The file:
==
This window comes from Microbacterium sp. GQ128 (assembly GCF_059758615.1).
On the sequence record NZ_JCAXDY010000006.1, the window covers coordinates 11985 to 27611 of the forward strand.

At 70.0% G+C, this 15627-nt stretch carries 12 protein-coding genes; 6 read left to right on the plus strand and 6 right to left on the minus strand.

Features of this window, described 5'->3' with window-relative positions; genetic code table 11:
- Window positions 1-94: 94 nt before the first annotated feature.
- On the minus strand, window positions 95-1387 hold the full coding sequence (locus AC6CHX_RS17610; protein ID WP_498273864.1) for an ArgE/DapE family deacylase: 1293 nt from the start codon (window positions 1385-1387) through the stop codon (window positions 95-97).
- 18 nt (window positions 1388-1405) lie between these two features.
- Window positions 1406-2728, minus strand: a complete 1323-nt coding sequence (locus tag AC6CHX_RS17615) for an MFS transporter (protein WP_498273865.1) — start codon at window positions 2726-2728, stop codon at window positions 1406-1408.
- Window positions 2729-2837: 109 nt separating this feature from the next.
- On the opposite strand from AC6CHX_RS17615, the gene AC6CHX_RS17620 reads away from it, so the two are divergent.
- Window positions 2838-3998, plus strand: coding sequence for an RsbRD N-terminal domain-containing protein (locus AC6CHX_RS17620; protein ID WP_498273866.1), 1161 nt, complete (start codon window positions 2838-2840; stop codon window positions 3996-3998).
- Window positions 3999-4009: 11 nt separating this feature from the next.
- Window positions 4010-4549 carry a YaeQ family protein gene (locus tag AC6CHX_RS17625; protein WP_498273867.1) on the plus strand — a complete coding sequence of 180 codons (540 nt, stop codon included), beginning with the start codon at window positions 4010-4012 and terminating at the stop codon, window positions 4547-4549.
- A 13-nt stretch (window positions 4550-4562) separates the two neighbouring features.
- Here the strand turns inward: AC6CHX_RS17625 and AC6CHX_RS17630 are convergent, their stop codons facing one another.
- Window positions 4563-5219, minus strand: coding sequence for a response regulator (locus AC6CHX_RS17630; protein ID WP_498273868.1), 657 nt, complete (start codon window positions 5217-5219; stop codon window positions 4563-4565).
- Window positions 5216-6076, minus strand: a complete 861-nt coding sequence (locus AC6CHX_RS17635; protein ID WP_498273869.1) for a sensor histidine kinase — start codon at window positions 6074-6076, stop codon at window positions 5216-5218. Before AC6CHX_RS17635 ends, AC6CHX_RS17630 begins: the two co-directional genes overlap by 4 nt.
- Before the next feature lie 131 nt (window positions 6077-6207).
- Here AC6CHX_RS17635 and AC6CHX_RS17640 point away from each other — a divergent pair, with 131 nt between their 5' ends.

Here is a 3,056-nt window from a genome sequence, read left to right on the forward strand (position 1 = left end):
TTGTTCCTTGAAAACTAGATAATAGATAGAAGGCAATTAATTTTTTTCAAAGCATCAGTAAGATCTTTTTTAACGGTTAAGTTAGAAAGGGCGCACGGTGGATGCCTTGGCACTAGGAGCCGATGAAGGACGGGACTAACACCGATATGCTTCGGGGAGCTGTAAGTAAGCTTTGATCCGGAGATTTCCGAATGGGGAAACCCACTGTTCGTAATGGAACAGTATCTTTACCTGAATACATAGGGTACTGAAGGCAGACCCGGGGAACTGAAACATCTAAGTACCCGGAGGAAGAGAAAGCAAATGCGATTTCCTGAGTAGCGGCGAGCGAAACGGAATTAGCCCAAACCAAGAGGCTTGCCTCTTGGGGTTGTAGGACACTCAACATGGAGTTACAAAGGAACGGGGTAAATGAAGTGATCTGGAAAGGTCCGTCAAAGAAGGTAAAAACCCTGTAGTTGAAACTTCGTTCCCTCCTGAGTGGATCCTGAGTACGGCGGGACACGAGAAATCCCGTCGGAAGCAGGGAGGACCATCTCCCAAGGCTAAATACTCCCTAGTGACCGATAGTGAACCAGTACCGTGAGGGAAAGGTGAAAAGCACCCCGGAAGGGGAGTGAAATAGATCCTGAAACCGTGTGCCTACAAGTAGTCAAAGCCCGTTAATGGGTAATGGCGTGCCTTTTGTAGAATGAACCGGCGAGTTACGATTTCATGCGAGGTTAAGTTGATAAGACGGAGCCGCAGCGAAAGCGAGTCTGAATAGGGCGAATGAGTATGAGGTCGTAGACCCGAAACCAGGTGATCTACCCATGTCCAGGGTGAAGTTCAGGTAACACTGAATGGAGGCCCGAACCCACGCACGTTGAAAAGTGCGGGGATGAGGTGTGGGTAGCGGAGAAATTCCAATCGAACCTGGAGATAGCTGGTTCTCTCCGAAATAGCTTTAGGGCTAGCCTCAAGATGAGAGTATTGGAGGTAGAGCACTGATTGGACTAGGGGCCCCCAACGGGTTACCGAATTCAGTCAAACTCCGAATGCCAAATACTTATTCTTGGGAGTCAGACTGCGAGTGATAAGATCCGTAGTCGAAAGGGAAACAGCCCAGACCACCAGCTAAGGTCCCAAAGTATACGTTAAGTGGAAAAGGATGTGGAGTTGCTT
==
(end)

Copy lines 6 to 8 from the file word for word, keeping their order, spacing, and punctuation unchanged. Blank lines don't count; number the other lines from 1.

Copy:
- On the minus strand, window positions 95-1387 hold the full coding sequence (locus AC6CHX_RS17610; protein ID WP_498273864.1) for an ArgE/DapE family deacylase: 1293 nt from the start codon (window positions 1385-1387) through the stop codon (window positions 95-97).
- 18 nt (window positions 1388-1405) lie between these two features.
- Window positions 1406-2728, minus strand: a complete 1323-nt coding sequence (locus tag AC6CHX_RS17615) for an MFS transporter (protein WP_498273865.1) — start codon at window positions 2726-2728, stop codon at window positions 1406-1408.